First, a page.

PORT SALERNO, Fla. — Countless lawn signs and a mural advertising a group called "Save Our Salerno" are being placed across town in Port Salerno, a neighborhood of about 10,000 people in Martin County.
The group, which is also known as SOS, was formed after developer James Corey Crowley supported a movement in August to add parking spots near the Florida East Coast Railroad to support an open-air market at his property located at 4878 Southeast Commerce Ave. The effort ultimately failed, but the nonprofit is still organizing events and meetings.
According to Save Our Salerno's website, the organization's mission is to preserve the unique identity of the town while encouraging development respectful of the town's historical and cultural roots. The group encourages people to attend local government meetings and organizes clean-up efforts around the area.
WPTV reporter Ethan Stein saw countless homes and businesses with signs and stickers showing their support for the group around Port Salerno. Those signs also criticize Crowley and his nonprofit called Salerno Development Authority.
Crowley said he's experienced groups against development, but not with the amount of negativity from SOS. He said he's even seen a church with signs criticizing him in the area.
"They can only be angry for so long," Crowley said. "They can only hate me for so long."
Martin County Code Enforcement cited Crowley twice for turning an empty lot into a recreational vehicle parking lot, as well as adding plants, stones and food trucks on the property. According to documents received from a public records request, an official with the county asked it to get reimbursed for $575 for conducting the code enforcement investigation and receive a $100 fine each day if the property isn't in compliance by Feb. 29.
Crowley said the complaints led to him canceling a car show on the property, which he now plans to turn into a three-story apartment complex.
Records, which WPTV received from an open records request, show the county received at least six complaints about the property. Each complaint came after Casey Cass, who is one of the organizers of SOS, asked members to "flood code enforcement" with complaints about Crowley's property on Facebook.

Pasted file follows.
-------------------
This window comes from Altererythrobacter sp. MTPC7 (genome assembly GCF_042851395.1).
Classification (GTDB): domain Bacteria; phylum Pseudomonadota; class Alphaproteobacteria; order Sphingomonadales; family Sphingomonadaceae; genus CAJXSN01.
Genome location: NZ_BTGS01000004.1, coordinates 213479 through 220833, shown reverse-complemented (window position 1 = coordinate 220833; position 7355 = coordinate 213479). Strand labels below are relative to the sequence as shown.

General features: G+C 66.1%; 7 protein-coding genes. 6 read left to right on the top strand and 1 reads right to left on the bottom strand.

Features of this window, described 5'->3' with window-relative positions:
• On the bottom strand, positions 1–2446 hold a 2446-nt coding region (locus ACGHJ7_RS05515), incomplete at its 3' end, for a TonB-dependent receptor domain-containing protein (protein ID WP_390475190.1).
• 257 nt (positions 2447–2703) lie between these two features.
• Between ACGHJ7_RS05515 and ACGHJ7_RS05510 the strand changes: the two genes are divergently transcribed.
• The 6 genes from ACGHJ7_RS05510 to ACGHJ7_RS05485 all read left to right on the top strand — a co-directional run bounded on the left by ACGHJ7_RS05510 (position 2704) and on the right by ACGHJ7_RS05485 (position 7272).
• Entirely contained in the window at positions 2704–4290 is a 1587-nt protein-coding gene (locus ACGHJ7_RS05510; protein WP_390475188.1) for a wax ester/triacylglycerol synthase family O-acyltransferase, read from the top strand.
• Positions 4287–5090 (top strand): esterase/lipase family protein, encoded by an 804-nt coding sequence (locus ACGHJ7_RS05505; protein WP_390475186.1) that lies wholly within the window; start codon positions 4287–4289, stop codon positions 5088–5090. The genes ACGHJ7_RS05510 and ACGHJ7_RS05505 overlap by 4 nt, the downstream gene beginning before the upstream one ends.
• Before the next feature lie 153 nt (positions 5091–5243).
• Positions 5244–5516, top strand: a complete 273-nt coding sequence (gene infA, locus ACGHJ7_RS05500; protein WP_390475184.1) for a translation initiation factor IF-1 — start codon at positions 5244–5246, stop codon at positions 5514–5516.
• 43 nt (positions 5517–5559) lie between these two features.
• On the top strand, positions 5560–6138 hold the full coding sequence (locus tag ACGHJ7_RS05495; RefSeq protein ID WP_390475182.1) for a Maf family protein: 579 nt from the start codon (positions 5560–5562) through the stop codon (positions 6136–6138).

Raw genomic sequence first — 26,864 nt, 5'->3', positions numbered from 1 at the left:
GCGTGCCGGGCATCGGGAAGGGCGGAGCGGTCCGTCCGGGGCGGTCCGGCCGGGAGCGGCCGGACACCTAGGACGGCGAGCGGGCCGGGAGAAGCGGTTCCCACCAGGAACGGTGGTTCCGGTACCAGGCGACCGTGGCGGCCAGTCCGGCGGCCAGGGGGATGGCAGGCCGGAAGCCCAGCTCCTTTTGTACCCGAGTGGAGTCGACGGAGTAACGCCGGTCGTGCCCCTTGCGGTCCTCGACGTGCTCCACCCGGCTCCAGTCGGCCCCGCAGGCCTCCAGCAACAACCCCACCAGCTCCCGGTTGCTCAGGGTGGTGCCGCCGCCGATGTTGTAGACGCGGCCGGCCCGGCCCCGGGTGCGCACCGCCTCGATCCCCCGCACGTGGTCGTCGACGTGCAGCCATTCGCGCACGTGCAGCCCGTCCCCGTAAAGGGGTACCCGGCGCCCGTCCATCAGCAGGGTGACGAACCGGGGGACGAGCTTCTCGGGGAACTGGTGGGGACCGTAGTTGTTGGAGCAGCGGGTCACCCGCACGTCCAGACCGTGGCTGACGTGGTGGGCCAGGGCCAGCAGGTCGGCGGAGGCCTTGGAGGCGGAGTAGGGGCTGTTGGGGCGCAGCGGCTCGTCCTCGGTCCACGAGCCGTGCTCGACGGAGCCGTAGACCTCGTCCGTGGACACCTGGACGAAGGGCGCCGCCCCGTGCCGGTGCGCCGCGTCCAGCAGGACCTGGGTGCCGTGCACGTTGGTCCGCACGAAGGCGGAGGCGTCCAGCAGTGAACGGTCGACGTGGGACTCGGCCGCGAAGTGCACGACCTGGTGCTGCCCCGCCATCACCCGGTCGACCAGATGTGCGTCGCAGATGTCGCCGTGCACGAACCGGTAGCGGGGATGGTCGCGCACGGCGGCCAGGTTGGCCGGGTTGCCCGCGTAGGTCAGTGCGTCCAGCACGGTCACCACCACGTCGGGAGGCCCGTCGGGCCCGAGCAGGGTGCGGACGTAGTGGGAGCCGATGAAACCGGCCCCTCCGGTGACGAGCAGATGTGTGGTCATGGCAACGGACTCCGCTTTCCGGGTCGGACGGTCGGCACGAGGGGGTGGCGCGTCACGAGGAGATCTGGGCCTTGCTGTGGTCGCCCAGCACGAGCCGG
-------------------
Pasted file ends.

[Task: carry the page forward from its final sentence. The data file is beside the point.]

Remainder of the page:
He also asked people to stop calling code enforcement once they were on the property and encouraged people to go to Crowley's hearing over the code infractions on the platform. Cass also encouraged people to honk their horns when passing by the property, which neighbors said still occurs occasionally.
Save Our Salerno also sponsors a road adjacent to the property at 4878 Southeast Commerce Ave., which is also near Cass' business called Casco Tools Inc.
Cass and Save Our Salerno's President Mary Grace declined to talk to WPTV about their organization or role in Crowley's code enforcement complaints.
Crowley said he believes Cass has made their dispute over parking spots in August, which were near the railroad and Casco Tools, into a personal grudge. He also said opposition while trying to develop land is part of the job for developers. He also said opposition while trying to develop land is part of the job for developers.
"It's part of doing business," Crowley said. "Whether it's Jupiter or the Veterans Memorial Bridge or hotels in downtown Stuart, there's always groups of people. Nobody wants anything in their backyard. Everybody complains about things in their backyard. That's why the state keeps usurping local powers."
He also said he likes how Save Our Salerno has made people more engaged with their community and conversations around development in the county.
"It's like an ant pile," Crowley said. "I kicked it over and now they're like, 'There are a lot of things that need to get done.'"
Martin County is currently updating its comprehensive plan this year. People in white "Save Our Salerno" T-shirts have been seen at public input sessions.